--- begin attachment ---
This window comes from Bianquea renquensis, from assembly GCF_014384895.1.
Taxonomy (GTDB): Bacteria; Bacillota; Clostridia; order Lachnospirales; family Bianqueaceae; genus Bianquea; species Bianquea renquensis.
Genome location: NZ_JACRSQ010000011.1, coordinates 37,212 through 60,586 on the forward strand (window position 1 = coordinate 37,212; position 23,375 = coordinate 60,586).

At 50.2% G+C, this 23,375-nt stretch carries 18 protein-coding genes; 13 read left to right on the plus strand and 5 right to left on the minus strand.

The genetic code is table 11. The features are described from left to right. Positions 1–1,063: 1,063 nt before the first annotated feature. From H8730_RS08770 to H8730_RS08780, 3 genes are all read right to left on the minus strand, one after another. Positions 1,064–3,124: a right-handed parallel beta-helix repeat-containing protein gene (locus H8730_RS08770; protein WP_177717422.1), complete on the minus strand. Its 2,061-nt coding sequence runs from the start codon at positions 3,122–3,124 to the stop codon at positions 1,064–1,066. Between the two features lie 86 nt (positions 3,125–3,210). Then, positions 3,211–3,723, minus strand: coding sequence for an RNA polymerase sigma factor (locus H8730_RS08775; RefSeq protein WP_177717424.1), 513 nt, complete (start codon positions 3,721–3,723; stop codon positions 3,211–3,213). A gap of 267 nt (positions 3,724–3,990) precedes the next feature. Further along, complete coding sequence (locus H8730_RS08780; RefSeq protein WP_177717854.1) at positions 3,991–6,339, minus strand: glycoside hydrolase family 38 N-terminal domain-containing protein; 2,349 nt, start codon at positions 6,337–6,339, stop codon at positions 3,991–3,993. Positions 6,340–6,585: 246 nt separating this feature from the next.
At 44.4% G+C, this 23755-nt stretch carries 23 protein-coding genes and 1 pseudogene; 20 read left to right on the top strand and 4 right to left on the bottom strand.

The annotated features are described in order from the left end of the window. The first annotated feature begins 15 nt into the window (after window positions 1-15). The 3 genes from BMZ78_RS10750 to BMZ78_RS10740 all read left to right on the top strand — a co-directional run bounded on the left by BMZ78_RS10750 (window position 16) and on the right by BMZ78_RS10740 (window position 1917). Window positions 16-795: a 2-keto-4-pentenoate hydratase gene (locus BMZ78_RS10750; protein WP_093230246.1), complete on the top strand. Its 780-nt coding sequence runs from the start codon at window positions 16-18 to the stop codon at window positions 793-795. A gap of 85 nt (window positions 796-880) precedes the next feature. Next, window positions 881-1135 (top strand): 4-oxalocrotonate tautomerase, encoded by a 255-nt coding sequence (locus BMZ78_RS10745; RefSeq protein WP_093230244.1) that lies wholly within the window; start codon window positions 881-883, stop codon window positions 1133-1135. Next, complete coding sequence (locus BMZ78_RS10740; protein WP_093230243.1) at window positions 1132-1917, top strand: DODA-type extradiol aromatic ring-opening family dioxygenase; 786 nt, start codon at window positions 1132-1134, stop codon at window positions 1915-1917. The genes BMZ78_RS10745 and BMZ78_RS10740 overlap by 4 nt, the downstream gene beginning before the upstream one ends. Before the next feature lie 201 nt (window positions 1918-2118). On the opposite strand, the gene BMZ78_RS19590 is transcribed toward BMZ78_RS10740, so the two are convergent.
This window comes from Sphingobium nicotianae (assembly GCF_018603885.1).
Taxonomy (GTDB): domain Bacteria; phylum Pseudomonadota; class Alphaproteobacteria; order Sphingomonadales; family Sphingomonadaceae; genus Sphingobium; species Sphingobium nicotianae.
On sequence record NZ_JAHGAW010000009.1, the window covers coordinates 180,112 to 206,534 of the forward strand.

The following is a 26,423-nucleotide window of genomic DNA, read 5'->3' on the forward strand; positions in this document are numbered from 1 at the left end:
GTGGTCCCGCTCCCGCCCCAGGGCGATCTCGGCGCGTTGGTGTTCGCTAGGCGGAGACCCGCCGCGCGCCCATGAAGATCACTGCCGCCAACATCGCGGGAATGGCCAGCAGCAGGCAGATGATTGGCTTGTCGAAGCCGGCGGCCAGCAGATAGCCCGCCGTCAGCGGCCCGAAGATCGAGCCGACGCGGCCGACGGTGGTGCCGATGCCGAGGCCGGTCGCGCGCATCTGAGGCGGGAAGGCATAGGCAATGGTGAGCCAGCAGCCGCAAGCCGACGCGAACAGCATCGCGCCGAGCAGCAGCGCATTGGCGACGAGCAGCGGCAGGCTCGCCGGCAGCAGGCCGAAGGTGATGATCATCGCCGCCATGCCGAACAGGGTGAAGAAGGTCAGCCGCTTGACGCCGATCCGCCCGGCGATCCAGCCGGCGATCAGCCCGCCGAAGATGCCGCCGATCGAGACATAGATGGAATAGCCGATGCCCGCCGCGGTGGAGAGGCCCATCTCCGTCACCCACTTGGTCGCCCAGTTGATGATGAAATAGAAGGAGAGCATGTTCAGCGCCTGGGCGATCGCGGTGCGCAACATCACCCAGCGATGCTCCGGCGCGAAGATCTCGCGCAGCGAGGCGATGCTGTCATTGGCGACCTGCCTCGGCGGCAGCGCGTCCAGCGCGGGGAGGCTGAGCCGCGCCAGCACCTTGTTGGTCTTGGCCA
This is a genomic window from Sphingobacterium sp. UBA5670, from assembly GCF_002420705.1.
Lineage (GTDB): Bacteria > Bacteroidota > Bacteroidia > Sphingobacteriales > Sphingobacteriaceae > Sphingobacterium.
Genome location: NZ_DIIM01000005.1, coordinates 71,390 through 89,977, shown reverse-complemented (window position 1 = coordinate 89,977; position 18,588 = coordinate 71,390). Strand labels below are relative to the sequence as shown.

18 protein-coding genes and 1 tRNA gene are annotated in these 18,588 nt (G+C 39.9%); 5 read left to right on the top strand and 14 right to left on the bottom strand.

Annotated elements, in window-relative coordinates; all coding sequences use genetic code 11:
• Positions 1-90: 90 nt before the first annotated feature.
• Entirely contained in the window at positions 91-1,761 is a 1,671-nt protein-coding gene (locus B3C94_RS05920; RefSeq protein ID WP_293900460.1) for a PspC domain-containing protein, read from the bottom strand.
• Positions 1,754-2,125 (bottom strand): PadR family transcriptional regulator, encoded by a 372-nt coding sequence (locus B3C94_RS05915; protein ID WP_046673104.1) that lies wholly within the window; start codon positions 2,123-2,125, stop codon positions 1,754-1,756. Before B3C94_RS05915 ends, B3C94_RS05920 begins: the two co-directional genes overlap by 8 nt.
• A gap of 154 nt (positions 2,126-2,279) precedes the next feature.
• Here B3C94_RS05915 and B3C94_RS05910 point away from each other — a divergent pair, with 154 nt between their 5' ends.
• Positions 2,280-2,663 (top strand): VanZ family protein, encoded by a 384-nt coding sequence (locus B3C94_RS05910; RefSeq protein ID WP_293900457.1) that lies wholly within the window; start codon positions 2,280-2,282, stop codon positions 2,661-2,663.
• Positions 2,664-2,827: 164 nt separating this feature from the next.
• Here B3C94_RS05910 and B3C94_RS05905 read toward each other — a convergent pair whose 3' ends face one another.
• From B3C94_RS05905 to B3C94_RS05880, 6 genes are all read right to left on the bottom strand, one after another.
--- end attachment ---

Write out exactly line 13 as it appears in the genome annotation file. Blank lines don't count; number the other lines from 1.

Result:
This is a genomic window from Sphingobacterium sp. UBA5670, from assembly GCF_002420705.1.